6. Make time for your partner

With a baby, there is no doubt that your relationship with your partner or spouse will change. It can either break or cement your relationship as a family. A baby can take up all of your time, and you will have literally no energy left in you for your partner.

A whole year of not investing in your marriage can be devastating, so make sure to set aside some time for each other, even if it means setting aside time intentionally to go on a date night, or just to talk. Constantly checking-in on each other is crucial too to avoid a blowout when both sides end up waiting for the right time to talk about things. The truth is, there is never a perfect time to talk.

7. Respect your partner’s parenting style

My husband and I have different parenting styles. For example, I am more serious with everything, but my husband adopts a more relaxing approach. I let him take the lead when it comes to playing with the kids because I know they will have more fun playing with daddy.

Alternatively, when it comes to more serious matters, my husband lets me take charge. We support and complement each other with our unique parenting styles.

8. Parenting is more than a full-time job

A full-time job only requires your attention from 9am to 5pm every day, but your baby requires you to be a parent 24/7.

For example, feeding your baby for the first few weeks is an around-the-clock affair, especially if you’re nursing and pumping at the same time. You get no rest. Thankfully, it only gets better.

Or that being a parent involves making a million decisions about everything that is related to your baby. Should I use cloth or disposable diapers? Should I sleep train my baby now or later? Sometimes making decisions that involves your baby can be scary because the slightest mistake can have serious repercussions.

So, be kind to yourself and forgive yourself if you make mistakes. The sense of guilt is real, but just know that most decisions ca be undone or pivoted from, and it is completely OK.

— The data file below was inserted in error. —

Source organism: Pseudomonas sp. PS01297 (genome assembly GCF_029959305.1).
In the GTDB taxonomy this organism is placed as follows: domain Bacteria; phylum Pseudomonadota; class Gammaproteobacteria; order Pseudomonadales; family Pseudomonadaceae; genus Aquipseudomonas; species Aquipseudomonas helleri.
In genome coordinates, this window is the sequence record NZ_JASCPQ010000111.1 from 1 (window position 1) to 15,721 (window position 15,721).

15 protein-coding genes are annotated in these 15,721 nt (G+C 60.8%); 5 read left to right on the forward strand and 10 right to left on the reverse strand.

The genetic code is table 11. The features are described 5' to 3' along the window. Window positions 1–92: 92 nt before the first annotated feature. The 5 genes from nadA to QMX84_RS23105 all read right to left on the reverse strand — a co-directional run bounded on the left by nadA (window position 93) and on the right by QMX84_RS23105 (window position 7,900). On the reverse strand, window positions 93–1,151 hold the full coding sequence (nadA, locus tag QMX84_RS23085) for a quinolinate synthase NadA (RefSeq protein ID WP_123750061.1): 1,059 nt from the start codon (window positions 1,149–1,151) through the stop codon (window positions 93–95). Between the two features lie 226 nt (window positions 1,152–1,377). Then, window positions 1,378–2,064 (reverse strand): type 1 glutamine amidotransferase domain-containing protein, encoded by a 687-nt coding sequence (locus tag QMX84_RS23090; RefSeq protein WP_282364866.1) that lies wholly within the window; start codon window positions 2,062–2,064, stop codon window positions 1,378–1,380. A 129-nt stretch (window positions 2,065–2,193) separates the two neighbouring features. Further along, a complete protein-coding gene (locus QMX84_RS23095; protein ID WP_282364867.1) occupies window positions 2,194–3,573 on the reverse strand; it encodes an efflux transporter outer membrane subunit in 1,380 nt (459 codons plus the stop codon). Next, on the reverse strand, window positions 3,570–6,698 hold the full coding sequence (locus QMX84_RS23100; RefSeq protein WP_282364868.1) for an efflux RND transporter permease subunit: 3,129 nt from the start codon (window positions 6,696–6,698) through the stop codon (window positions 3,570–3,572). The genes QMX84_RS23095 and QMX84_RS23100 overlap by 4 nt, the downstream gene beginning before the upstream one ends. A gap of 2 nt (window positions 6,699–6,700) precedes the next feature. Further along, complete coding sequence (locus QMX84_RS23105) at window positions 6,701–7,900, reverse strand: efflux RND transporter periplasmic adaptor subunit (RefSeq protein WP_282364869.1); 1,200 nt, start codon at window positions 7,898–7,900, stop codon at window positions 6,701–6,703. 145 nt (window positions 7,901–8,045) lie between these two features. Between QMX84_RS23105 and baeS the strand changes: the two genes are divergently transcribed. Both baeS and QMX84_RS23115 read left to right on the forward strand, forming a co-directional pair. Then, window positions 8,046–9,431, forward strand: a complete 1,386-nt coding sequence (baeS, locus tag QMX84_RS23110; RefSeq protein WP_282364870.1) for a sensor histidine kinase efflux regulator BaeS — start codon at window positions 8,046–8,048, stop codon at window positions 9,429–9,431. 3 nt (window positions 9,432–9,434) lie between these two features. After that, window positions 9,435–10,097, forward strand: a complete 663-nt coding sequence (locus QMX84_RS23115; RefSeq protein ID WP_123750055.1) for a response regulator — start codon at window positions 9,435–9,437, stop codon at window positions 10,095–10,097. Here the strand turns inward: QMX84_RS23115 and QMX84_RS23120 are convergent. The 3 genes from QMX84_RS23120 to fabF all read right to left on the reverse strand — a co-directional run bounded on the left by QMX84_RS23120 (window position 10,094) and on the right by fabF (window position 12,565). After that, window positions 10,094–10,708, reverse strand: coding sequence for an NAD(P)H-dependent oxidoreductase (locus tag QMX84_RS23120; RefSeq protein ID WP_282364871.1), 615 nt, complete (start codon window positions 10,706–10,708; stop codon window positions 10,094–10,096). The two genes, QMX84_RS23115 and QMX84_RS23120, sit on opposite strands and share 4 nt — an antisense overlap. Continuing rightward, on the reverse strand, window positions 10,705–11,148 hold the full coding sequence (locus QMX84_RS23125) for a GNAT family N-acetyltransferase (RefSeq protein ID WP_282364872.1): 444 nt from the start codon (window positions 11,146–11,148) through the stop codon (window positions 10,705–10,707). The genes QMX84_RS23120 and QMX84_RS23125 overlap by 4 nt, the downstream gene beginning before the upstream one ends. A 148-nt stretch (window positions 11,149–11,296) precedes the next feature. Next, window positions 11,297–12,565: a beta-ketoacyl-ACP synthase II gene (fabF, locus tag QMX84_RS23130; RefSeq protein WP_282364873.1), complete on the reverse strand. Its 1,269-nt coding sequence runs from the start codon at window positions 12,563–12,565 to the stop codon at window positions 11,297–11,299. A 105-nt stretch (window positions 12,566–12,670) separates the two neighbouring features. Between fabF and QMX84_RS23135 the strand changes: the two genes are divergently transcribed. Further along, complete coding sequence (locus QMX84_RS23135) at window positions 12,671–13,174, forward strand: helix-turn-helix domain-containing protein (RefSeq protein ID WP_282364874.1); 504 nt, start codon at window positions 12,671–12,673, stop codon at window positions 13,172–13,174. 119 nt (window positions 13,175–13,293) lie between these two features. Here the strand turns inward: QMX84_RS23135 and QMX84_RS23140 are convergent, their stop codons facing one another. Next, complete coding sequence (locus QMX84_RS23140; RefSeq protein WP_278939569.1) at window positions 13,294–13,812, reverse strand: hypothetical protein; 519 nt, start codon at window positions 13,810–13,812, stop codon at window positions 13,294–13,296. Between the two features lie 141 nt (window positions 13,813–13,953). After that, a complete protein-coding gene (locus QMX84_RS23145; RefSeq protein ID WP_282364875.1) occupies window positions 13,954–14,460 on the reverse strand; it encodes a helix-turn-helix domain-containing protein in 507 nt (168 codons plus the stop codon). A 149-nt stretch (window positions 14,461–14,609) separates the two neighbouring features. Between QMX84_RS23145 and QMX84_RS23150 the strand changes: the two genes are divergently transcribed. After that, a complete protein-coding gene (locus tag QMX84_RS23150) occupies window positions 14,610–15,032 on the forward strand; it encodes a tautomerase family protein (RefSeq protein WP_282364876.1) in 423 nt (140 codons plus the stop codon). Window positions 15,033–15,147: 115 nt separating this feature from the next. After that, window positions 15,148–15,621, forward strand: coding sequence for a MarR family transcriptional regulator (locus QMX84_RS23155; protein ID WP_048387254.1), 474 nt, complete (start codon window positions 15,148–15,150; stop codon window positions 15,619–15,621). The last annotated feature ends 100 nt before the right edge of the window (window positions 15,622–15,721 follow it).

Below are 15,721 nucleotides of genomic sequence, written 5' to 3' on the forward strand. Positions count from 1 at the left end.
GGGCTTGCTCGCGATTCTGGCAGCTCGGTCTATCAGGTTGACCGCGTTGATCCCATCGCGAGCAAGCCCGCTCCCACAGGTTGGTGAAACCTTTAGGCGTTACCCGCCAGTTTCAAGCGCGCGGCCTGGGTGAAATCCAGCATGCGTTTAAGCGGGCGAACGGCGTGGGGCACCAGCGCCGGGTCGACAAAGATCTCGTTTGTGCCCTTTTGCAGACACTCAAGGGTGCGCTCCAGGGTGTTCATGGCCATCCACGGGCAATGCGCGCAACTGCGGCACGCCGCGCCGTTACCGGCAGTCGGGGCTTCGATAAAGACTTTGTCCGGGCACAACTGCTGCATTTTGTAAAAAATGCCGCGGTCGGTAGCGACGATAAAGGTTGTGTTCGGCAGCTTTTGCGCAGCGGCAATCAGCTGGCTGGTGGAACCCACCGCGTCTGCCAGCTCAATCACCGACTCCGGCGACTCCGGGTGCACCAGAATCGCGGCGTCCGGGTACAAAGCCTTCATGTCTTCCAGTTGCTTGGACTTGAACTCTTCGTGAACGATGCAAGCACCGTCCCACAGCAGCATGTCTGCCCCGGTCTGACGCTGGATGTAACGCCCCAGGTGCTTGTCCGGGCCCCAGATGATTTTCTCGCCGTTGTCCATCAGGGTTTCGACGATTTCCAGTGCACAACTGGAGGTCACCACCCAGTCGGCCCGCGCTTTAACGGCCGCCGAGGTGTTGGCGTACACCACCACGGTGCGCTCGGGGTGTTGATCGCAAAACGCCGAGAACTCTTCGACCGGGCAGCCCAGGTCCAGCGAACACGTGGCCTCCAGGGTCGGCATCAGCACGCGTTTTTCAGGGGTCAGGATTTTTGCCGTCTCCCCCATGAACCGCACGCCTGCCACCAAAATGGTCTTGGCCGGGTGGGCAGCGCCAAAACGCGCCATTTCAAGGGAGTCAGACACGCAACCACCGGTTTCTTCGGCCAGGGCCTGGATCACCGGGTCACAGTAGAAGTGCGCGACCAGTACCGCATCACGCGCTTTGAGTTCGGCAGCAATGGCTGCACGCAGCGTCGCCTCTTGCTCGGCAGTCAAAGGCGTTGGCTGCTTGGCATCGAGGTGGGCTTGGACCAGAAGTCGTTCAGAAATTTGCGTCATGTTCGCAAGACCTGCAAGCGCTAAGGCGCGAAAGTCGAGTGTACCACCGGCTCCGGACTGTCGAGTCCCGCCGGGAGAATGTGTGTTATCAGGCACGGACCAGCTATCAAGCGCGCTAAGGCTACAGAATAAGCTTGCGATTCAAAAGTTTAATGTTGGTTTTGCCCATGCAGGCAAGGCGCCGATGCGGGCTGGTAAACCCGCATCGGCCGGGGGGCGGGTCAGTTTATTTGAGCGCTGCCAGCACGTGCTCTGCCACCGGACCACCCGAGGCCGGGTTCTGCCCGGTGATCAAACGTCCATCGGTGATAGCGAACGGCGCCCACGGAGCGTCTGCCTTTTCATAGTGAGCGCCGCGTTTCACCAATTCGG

9. Lower your standards for some things

For example, it is OK to have a messy house. We can’t do an excellent job with everything, so if we need to pick, choose to spend your time and energy to be a great parent.

10. Have a sense of humor about everything

Parenting can be so frustrating if you take everything seriously! For example, my baby picks up fallen snack from the floor and proceeds to stuff it into her mouth when I’m not looking. I’d like to think that I’m training my baby’s gut and tolerance level even though I know it’s not really true, but so far my baby’s been OK.

Or when the time that I had to use the bathroom and my baby barges in, it leaves me with zero privacy. Instead of feeling angry or frustrated, I choose to laugh about it and make funny faces with my baby to let her know that the bathroom is stinky.

Final words

Your first year of parenthood will look different from others. Just know that it’s hard but it will also be beautiful. Whatever you’re going through, you are not alone.

For me, the key to get through the first year of parenthood mentally and physically is to remember that everything is just a phase. Just when you are feeling that you’re out of options and ideas, the struggle will be over.

How did you survive your first year of parenting? Share your tips by commenting below!

Are you a working mom? Check out my other post on how to juggle work and family here.